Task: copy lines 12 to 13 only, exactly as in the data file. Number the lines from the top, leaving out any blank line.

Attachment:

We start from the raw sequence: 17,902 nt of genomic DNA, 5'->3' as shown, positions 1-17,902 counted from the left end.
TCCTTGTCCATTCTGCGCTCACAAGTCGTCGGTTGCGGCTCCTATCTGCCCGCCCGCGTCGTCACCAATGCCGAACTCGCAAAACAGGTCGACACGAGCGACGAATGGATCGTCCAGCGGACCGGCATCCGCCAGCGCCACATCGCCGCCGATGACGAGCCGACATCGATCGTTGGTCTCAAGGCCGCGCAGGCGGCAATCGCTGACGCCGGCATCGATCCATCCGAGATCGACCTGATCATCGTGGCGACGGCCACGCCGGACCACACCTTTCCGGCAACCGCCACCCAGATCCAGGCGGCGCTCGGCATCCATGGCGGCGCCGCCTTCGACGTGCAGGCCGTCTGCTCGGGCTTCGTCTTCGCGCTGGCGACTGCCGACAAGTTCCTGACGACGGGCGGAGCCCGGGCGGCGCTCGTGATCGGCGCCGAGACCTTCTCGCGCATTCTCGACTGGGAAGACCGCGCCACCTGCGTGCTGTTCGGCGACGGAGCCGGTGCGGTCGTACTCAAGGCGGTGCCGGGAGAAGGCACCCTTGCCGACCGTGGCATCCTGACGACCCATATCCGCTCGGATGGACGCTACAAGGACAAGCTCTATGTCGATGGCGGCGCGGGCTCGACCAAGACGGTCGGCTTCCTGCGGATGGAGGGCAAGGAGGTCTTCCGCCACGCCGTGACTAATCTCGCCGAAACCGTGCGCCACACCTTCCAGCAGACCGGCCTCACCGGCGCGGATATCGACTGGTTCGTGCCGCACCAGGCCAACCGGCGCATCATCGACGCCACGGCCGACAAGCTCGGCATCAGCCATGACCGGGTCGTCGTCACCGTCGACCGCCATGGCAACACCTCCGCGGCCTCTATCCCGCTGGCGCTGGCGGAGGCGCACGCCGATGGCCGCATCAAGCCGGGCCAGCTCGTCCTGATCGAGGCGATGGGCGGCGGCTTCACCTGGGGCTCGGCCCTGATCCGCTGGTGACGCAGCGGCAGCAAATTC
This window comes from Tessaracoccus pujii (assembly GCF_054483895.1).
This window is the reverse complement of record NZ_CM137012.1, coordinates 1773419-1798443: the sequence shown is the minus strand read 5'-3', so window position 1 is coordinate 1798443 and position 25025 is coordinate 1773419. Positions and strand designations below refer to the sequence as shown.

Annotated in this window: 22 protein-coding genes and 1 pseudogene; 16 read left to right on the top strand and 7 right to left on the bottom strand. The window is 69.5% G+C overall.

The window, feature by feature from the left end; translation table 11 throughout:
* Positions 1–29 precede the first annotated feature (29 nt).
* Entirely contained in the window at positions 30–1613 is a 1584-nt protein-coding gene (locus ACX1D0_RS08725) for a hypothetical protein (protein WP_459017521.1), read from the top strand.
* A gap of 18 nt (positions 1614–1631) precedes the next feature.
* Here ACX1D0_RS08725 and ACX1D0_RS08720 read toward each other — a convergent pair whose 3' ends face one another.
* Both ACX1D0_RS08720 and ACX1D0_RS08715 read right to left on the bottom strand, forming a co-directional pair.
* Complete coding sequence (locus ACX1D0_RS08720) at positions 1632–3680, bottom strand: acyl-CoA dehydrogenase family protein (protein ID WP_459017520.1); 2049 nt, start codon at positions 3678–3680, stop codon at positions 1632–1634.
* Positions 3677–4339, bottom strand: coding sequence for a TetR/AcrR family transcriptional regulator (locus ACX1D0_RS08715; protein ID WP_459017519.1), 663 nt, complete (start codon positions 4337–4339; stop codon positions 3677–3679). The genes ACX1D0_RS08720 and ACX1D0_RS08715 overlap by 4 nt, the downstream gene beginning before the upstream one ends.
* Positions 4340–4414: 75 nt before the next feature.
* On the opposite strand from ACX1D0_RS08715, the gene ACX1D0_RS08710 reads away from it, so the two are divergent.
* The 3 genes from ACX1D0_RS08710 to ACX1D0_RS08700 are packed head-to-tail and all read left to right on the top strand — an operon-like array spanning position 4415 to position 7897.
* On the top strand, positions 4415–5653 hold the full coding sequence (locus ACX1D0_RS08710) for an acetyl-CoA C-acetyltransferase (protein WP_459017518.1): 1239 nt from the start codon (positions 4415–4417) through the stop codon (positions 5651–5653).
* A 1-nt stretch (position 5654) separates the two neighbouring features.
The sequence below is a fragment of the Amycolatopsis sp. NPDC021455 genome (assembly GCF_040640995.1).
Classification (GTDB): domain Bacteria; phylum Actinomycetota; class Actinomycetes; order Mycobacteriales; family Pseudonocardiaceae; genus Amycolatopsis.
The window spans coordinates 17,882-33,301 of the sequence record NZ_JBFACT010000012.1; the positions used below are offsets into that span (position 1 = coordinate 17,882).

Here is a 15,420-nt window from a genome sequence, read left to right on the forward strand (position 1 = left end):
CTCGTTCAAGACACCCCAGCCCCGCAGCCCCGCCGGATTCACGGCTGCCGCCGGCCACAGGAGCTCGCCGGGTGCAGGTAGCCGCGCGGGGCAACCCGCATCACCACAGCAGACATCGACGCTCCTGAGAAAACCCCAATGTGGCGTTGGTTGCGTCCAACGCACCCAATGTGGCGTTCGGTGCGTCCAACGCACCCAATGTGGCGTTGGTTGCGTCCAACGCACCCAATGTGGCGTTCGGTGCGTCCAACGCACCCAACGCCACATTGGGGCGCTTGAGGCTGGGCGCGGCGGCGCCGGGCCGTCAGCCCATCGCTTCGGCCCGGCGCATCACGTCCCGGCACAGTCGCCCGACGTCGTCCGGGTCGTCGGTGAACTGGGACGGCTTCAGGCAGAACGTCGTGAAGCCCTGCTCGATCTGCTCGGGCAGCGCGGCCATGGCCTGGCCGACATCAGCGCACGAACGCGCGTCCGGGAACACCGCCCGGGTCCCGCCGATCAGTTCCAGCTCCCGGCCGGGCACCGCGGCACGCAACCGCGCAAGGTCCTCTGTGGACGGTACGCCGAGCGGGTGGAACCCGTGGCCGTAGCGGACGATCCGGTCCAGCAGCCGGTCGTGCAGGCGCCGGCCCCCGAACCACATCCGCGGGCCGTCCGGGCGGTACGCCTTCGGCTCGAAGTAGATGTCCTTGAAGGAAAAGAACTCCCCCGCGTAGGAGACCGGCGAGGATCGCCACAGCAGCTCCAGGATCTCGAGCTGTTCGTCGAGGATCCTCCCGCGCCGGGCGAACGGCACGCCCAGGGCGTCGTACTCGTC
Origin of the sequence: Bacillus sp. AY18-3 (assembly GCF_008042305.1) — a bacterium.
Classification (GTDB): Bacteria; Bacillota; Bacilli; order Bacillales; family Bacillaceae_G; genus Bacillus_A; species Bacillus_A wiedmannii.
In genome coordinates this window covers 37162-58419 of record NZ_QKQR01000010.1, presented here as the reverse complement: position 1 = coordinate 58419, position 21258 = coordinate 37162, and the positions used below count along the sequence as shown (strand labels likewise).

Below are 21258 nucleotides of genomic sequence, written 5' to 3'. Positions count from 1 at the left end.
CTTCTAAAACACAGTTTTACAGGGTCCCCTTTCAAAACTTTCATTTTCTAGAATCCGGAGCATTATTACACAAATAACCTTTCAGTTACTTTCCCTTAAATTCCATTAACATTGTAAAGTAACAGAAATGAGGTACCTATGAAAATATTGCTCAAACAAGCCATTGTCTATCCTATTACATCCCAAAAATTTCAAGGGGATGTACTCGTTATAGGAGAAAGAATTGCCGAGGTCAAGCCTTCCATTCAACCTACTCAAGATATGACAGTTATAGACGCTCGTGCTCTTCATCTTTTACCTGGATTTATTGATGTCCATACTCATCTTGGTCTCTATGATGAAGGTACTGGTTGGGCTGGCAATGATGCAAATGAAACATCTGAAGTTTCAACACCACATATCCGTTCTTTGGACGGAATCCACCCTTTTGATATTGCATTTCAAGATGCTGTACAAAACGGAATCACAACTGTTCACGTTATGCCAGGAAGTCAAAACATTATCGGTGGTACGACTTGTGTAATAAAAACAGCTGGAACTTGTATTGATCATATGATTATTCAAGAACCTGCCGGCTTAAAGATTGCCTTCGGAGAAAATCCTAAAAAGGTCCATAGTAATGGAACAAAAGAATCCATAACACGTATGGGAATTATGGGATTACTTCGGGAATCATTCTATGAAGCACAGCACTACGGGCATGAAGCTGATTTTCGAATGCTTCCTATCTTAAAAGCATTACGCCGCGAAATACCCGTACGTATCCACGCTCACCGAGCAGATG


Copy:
* Complete coding sequence (locus ACX1D0_RS08720) at positions 1632–3680, bottom strand: acyl-CoA dehydrogenase family protein (protein ID WP_459017520.1); 2049 nt, start codon at positions 3678–3680, stop codon at positions 1632–1634.
* Positions 3677–4339, bottom strand: coding sequence for a TetR/AcrR family transcriptional regulator (locus ACX1D0_RS08715; protein ID WP_459017519.1), 663 nt, complete (start codon positions 4337–4339; stop codon positions 3677–3679). The genes ACX1D0_RS08720 and ACX1D0_RS08715 overlap by 4 nt, the downstream gene beginning before the upstream one ends.